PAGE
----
The Murrieta City Council unanimously voted in favor of revising its residency restrictions on February 21. When it becomes effective, the revised ordinance will apply only to registrants on parole who live within 1,000 feet of schools and parks. The revised ordinance also limits the number of registrants who can live in individual housing units and creates exceptions for some disabled registrants.
“The revised residency restrictions adopted by the City Council tonight will violate the Constitution and be inconsistent with recent decisions by the California Supreme Court,” stated ACSOL Executive Director Janice Bellucci. “The City Council has exchanged one arbitrary distance for another arbitrary distance.”
During the Council’s discussion, Mayor Pro Tem Jonathan Ingram stated that the proposed revisions were both disturbing and necessary because the City had been backed into a corner by the filing of two lawsuits representing three plaintiffs. City Councilman Randen Lane added that the lawsuits are just 2 of a total of 88 lawsuits filed by attorney Janice Bellucci on behalf of registrants. In addition, Police Chief Sean Hadden noted that he believes the City has crafted a law it can defend.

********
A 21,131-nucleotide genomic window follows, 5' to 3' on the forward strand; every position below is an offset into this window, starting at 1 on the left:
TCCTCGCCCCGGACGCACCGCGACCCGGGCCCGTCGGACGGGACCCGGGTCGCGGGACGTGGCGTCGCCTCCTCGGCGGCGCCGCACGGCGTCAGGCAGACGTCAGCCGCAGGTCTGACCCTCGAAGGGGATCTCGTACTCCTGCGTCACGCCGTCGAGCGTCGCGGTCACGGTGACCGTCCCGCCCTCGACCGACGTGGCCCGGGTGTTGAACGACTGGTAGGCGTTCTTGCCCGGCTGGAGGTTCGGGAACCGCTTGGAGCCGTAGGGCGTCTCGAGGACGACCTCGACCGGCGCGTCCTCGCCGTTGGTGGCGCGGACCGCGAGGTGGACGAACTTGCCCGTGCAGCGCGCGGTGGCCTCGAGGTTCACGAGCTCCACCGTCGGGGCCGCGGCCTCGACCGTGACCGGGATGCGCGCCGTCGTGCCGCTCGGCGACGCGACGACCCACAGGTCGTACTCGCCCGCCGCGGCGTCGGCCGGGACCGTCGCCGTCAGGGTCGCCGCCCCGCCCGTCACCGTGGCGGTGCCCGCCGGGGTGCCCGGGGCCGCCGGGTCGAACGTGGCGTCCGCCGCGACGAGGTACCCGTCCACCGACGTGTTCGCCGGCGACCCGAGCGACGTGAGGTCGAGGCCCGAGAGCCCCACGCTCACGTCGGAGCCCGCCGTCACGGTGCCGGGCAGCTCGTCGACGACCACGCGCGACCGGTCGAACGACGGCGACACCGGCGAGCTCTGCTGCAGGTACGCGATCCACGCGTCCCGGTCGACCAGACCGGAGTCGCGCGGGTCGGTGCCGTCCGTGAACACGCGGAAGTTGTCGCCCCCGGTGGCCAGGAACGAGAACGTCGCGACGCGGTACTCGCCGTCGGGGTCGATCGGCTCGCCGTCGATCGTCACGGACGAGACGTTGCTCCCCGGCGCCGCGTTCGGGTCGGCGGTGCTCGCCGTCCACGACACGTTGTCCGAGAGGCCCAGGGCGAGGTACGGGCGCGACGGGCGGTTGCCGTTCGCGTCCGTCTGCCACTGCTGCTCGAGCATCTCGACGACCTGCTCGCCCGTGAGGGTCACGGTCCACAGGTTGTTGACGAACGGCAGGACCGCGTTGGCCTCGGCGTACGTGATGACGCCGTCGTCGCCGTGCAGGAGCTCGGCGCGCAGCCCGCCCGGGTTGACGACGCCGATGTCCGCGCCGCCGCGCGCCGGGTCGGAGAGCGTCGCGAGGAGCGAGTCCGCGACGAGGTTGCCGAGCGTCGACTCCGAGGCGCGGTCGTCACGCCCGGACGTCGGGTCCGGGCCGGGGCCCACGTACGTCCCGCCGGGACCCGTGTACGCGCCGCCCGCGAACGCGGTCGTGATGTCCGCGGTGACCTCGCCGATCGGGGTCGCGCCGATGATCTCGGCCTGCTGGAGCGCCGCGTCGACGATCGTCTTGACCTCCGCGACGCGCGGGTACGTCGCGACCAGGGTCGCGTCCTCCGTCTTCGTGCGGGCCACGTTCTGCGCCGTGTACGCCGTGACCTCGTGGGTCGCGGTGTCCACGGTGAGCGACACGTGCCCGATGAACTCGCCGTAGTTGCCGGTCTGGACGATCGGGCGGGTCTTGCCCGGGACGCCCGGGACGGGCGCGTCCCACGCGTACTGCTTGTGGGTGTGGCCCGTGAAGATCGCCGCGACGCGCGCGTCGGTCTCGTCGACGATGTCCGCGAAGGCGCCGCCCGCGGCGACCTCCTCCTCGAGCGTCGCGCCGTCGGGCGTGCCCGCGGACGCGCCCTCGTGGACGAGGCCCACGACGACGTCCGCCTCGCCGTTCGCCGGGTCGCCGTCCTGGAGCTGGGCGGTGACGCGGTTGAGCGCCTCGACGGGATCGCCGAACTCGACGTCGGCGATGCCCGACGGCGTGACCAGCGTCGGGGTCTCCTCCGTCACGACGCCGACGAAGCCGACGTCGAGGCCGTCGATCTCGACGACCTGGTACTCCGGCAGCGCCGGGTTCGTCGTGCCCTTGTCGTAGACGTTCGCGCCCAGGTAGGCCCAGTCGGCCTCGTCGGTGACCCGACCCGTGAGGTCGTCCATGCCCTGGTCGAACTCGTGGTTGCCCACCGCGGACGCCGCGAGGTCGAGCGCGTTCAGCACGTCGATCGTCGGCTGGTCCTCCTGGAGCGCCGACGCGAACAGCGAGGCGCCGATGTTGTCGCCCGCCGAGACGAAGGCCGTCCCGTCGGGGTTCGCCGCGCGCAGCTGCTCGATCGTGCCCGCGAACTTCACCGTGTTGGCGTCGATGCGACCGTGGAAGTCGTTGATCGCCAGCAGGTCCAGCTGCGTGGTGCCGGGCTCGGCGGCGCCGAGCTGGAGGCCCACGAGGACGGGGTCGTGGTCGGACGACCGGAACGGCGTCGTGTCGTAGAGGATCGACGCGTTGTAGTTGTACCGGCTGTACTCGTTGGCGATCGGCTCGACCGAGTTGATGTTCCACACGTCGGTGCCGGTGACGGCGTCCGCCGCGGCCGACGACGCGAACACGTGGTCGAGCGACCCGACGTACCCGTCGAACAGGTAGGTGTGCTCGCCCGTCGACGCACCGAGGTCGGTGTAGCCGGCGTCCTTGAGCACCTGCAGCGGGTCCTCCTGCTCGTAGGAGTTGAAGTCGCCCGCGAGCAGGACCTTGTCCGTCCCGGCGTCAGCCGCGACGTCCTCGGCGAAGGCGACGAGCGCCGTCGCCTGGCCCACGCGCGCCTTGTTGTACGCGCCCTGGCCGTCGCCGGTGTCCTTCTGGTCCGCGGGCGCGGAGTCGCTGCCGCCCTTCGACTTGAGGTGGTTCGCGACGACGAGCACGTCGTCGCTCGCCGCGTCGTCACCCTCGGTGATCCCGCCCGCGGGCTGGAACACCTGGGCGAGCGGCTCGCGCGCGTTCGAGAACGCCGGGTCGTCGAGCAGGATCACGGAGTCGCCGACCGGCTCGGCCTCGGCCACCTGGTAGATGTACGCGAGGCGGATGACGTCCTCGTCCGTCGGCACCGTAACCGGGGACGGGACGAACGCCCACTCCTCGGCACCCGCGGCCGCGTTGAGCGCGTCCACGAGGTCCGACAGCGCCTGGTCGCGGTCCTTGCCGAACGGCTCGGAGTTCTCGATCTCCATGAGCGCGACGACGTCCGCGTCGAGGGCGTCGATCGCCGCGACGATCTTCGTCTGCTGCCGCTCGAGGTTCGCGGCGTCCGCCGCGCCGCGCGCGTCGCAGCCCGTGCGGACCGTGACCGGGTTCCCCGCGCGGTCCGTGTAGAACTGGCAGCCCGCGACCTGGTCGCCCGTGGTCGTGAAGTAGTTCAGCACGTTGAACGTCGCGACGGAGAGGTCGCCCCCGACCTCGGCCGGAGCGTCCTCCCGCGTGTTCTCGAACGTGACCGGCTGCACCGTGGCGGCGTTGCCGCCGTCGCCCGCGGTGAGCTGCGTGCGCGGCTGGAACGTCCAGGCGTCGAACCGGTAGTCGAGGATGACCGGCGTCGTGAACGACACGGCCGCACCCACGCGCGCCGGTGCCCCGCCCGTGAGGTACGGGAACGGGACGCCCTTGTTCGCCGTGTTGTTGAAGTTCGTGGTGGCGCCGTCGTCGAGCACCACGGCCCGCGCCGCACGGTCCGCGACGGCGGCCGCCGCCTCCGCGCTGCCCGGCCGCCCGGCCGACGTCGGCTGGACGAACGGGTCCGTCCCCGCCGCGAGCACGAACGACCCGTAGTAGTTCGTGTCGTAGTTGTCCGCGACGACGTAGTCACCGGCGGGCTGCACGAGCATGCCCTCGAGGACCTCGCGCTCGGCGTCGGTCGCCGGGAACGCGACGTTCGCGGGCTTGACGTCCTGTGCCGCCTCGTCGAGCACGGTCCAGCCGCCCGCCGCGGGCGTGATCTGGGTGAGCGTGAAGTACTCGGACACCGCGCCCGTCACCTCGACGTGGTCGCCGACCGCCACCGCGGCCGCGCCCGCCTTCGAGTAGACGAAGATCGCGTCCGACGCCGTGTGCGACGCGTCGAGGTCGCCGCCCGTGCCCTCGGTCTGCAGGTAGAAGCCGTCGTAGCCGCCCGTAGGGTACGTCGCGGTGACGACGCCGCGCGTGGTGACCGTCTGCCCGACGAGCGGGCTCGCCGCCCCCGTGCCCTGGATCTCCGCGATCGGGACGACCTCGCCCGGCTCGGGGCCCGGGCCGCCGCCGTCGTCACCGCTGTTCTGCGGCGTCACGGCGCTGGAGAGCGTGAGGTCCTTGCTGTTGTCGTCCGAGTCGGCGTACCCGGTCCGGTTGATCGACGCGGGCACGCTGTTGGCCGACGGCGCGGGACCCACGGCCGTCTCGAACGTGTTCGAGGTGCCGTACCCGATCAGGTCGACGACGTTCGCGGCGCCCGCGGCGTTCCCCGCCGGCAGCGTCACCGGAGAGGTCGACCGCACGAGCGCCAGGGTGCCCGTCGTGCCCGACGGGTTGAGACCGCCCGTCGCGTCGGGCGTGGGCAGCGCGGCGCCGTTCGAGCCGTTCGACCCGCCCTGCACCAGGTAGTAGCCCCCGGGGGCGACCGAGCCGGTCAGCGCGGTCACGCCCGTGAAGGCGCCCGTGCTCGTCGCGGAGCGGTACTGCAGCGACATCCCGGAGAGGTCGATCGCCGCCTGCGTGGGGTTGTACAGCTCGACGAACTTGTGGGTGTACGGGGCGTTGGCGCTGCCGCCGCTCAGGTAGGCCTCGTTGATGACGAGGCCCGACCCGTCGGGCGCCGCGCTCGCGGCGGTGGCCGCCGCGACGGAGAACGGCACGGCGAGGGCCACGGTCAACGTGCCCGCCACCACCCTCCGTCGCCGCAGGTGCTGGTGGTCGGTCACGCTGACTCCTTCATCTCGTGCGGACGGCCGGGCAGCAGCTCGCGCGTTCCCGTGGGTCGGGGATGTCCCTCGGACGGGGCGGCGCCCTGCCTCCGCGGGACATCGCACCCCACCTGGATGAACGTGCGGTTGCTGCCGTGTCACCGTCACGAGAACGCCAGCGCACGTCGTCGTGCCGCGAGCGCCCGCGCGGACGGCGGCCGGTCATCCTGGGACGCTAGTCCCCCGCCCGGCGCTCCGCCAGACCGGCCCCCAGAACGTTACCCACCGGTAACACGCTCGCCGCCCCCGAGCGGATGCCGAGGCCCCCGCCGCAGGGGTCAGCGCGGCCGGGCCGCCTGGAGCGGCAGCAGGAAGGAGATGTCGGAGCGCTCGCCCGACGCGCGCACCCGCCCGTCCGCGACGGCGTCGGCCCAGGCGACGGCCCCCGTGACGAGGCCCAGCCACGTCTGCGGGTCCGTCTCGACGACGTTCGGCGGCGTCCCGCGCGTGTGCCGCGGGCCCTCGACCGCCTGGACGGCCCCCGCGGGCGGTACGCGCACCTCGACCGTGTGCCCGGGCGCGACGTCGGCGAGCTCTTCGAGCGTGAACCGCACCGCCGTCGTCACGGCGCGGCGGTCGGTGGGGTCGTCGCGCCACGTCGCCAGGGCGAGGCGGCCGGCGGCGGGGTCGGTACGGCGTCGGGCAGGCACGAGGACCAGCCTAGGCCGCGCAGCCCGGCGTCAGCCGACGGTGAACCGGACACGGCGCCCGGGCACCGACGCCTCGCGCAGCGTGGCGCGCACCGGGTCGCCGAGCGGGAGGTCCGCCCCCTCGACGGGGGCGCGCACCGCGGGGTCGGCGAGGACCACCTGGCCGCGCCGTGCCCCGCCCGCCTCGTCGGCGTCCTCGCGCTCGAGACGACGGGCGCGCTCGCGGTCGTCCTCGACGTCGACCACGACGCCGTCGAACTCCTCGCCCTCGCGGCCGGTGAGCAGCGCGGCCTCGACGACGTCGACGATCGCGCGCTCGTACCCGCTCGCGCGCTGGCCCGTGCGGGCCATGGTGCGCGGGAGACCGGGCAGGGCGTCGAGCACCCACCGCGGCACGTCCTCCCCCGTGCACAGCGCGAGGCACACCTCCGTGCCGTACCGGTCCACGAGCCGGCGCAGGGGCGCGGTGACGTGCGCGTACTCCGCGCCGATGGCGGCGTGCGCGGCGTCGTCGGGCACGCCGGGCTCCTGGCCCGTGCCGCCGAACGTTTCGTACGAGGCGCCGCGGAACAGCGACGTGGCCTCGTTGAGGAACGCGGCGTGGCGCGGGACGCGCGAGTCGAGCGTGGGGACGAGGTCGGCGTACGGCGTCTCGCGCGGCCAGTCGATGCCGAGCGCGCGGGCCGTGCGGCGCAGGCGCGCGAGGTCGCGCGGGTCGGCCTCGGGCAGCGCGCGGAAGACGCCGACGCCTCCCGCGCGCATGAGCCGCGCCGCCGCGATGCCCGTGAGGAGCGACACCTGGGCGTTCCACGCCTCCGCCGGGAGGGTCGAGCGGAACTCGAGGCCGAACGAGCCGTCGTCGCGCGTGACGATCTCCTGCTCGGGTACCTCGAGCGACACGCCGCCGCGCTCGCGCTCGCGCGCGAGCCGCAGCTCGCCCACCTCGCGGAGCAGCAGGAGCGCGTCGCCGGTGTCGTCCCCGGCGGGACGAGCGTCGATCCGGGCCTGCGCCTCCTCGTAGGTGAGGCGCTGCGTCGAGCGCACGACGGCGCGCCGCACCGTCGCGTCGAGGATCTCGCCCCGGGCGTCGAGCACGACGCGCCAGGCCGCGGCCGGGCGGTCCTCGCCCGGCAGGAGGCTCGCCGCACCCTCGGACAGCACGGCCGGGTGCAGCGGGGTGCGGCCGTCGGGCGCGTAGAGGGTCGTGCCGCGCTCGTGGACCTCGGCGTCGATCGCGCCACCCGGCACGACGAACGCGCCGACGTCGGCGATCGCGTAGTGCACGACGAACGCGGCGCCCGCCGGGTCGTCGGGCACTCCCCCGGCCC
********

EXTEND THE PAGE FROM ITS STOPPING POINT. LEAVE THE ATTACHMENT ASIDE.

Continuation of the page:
The first lawsuit challenging residency restrictions in the City of Murrieta was filed in federal district court in October 2015. A second lawsuit was filed in the same federal district court in March 2016. The City filed a Motion to Dismiss the case in January 2016, which was denied. The judge later granted plaintiffs application for a Temporary Restraining Order in July 2016 and Motion for Preliminary Injunction in August 2016.
“The City of Murrieta is an outlier because unlike other cities that have been sued, this City failed to repeal its residency restrictions which undermine public safety by increasing the homeless rate of registrants,” stated Bellucci.
During the City Council meeting, City Attorney Jeff Morris stated that there are currently 64 registrants living in Murrieta. Of that total, there are 6 registrants on parole.
“The City Council focused only upon the number of registrants currently living in Murrieta and not the number of registrants who would choose to live there in the absence of the city’s residency restrictions,” stated Bellucci. “As a result, the City has chosen once again to harm families.”